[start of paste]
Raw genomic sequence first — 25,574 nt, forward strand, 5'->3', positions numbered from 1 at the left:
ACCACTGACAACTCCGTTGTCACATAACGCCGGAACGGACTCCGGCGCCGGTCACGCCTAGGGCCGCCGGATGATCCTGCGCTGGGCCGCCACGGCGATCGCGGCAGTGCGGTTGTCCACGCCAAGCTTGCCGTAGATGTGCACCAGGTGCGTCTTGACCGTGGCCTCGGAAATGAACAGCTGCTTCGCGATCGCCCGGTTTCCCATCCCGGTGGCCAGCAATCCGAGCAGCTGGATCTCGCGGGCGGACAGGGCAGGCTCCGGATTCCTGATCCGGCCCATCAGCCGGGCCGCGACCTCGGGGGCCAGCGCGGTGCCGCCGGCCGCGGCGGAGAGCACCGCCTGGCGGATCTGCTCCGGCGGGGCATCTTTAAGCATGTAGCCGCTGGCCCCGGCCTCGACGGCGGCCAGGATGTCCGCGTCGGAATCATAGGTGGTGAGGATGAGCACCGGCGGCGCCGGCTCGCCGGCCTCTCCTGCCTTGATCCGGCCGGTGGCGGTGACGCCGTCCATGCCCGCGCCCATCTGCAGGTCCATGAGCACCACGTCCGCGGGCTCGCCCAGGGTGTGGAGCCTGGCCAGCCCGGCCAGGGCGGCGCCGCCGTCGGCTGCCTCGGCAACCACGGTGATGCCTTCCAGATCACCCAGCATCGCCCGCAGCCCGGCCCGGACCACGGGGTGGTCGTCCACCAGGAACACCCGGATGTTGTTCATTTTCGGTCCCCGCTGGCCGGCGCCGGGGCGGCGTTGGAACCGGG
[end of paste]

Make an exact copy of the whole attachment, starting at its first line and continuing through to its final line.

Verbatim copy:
Raw genomic sequence first — 25,574 nt, forward strand, 5'->3', positions numbered from 1 at the left:
ACCACTGACAACTCCGTTGTCACATAACGCCGGAACGGACTCCGGCGCCGGTCACGCCTAGGGCCGCCGGATGATCCTGCGCTGGGCCGCCACGGCGATCGCGGCAGTGCGGTTGTCCACGCCAAGCTTGCCGTAGATGTGCACCAGGTGCGTCTTGACCGTGGCCTCGGAAATGAACAGCTGCTTCGCGATCGCCCGGTTTCCCATCCCGGTGGCCAGCAATCCGAGCAGCTGGATCTCGCGGGCGGACAGGGCAGGCTCCGGATTCCTGATCCGGCCCATCAGCCGGGCCGCGACCTCGGGGGCCAGCGCGGTGCCGCCGGCCGCGGCGGAGAGCACCGCCTGGCGGATCTGCTCCGGCGGGGCATCTTTAAGCATGTAGCCGCTGGCCCCGGCCTCGACGGCGGCCAGGATGTCCGCGTCGGAATCATAGGTGGTGAGGATGAGCACCGGCGGCGCCGGCTCGCCGGCCTCTCCTGCCTTGATCCGGCCGGTGGCGGTGACGCCGTCCATGCCCGCGCCCATCTGCAGGTCCATGAGCACCACGTCCGCGGGCTCGCCCAGGGTGTGGAGCCTGGCCAGCCCGGCCAGGGCGGCGCCGCCGTCGGCTGCCTCGGCAACCACGGTGATGCCTTCCAGATCACCCAGCATCGCCCGCAGCCCGGCCCGGACCACGGGGTGGTCGTCCACCAGGAACACCCGGATGTTGTTCATTTTCGGTCCCCGCTGGCCGGCGCCGGGGCGGCGTTGGAACCGGG